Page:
Tuesday, October 14, 2014

Naturalism and falsifiability

Metaphysical naturalism is the position that the natural universe is all that exists, and a common corollary of adherence to naturalism is a subsequent adherence to physicalism—the theory that everything that exists is reducible to the material or physical. Such a metaphysical jump seems warranted: if the natural world is all that exists, and the natural world contains only the physical, then everything that exists is physical. These inferences illuminate exactly why naturalists are so enamored with science. For if all that exists is physical, and science studies the physical (empirical) world, then science surely must be the be-all and end-all road to knowledge and inquiry.

However, while the partnership of science and naturalism might seem like a match made in (non-existent) heaven, it quickly becomes riddled with problems. First, remember that science is very strictly committed to the doctrine of falsifiability. That is to say, something is considered to be a valid scientific hypothesis or theory if it could, at least in principle, be proven false. But, how does this view of falsification jive with naturalism? That is to ask, is naturalism itself falsifiable?  Well it might seem at first glance that this is indeed the case. For all one needs is evidence of the supernatural, and naturalism would subsequently be rendered invalid, right? Well, maybe not. Let’s examine a discussion between naturalist Richard Dawkins and Cardinal George Pell that illuminates where I’m going:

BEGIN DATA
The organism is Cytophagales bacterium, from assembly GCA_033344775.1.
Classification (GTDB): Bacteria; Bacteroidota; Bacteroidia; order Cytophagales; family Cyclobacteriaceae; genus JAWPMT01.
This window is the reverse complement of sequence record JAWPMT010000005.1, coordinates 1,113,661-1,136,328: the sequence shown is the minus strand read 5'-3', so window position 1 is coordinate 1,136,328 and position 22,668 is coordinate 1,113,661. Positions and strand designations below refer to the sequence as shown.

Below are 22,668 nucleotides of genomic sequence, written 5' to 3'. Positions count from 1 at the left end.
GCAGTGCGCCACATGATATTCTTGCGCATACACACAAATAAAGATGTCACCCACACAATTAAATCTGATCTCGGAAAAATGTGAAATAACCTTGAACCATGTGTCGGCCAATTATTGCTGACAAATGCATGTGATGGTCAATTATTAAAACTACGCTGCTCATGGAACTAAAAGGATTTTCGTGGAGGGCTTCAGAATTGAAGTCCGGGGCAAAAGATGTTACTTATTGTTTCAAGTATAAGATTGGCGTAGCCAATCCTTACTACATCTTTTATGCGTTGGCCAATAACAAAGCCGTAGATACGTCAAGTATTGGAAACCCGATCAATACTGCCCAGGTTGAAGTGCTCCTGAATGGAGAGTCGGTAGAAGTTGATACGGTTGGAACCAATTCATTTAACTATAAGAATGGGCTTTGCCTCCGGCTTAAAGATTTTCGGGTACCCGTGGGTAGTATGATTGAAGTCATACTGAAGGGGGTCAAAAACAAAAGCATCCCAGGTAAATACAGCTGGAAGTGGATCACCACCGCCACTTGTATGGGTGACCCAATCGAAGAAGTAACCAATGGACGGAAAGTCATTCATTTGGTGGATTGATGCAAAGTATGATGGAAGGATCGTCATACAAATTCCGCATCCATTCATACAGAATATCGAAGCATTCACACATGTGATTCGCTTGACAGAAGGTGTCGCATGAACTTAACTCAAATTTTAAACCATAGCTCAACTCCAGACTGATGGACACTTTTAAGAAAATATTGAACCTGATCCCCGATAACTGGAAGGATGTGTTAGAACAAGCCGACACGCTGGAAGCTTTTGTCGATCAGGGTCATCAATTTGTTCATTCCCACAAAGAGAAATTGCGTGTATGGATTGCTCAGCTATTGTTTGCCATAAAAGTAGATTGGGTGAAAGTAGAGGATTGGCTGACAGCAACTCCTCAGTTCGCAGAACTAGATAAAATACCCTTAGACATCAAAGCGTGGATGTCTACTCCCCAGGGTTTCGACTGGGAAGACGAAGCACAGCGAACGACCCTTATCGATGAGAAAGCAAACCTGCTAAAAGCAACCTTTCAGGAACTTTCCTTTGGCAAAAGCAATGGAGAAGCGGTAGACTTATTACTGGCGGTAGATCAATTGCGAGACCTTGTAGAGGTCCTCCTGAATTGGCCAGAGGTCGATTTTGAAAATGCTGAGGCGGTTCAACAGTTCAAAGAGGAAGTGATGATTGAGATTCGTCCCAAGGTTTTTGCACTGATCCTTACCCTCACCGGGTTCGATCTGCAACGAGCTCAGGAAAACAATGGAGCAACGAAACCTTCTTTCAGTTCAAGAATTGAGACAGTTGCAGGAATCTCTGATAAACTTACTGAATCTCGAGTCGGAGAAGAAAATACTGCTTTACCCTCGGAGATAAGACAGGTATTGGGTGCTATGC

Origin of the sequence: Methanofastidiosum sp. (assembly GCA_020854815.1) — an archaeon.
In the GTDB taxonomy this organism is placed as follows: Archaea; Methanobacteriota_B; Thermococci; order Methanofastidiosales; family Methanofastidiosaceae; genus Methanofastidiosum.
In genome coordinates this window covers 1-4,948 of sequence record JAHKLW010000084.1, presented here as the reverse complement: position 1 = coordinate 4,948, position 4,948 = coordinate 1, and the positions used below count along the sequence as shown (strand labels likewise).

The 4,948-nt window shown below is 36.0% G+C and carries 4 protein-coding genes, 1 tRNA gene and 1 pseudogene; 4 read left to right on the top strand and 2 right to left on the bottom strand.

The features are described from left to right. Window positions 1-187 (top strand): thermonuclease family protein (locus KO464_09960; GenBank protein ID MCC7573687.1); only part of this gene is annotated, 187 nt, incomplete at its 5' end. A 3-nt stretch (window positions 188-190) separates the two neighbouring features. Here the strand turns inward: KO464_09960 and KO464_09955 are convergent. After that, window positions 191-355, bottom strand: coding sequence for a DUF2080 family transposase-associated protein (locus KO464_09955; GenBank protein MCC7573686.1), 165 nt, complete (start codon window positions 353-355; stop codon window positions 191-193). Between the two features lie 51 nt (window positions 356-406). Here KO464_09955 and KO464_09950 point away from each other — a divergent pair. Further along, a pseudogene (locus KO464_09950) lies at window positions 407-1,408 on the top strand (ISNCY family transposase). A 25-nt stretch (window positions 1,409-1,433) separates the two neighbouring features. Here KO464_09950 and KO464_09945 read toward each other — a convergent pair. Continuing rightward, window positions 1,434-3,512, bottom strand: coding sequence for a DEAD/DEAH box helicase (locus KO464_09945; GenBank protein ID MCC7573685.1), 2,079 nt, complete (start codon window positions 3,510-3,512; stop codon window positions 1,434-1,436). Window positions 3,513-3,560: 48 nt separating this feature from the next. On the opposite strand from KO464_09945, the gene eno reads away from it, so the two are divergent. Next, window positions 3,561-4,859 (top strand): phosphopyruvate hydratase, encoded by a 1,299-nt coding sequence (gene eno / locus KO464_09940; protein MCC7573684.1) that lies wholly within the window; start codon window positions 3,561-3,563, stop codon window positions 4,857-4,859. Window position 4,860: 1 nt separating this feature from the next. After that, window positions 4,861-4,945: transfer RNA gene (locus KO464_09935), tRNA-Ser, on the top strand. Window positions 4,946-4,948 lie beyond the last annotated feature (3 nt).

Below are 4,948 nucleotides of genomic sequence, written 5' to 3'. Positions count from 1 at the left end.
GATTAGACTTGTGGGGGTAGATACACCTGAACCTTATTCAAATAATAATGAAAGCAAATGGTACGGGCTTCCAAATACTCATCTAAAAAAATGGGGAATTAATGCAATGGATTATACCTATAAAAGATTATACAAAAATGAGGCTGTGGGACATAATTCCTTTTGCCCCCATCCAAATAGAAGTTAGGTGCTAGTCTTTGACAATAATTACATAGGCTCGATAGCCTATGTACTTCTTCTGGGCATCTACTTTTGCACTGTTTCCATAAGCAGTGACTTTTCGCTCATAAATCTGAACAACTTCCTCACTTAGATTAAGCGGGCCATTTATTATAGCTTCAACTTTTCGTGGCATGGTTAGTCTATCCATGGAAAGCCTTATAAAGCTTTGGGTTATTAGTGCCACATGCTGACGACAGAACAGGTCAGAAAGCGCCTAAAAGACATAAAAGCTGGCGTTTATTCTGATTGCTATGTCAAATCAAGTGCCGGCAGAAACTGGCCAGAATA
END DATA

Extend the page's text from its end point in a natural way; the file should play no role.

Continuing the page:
Moderator: What would it take [to convince you of the supernatural]?
Dawkins: I used to think that if somehow a great big giant nine-hundred foot high Jesus with a voice like Paul Robeson suddenly strode in and said “I exist, here I am.” Umm, but even that I actually sometimes wonder whether that would…

Pell: I would think you were hallucinating.
Dawkins: Exactly, I agree. I agree.

The point of this exchange is the following. Regardless of the fashion in which the supernatural (if it exists) would expose itself, such exposure could always be explained away in terms consistent with naturalism and physicalism. For instance, if Jesus or God were to appear to me, or to the whole world, this could always be waved away as a hallucination, or a prank by a higher life form in the universe. Now obviously the validity of such theories would be highly implausible, although the naturalist could claim that the opposite—that the supernatural was actually manifest—is equally implausible. Nevertheless, the point remains that naturalism is still salvageable despite apparent evidence to the contrary.
This all means one important thing: naturalism is, at least in principle, not falsifiable. I stress “in principle” because I believe that most logical people would abandon naturalism in practice were the aforementioned events to take place. However, my focal point here is principle. Now, since naturalism is unfalsifiable, then naturalism is unscientific, for remember that science only deals with the falsifiable. But this leads to a perfect irony. For if naturalism and physicalism are true then science and empirical observation are our only source of knowledge. Yet, because of such empirical considerations naturalism itself must be rejected. Thus stated, empiricism and naturalism do not pair together as well as is commonly claimed.

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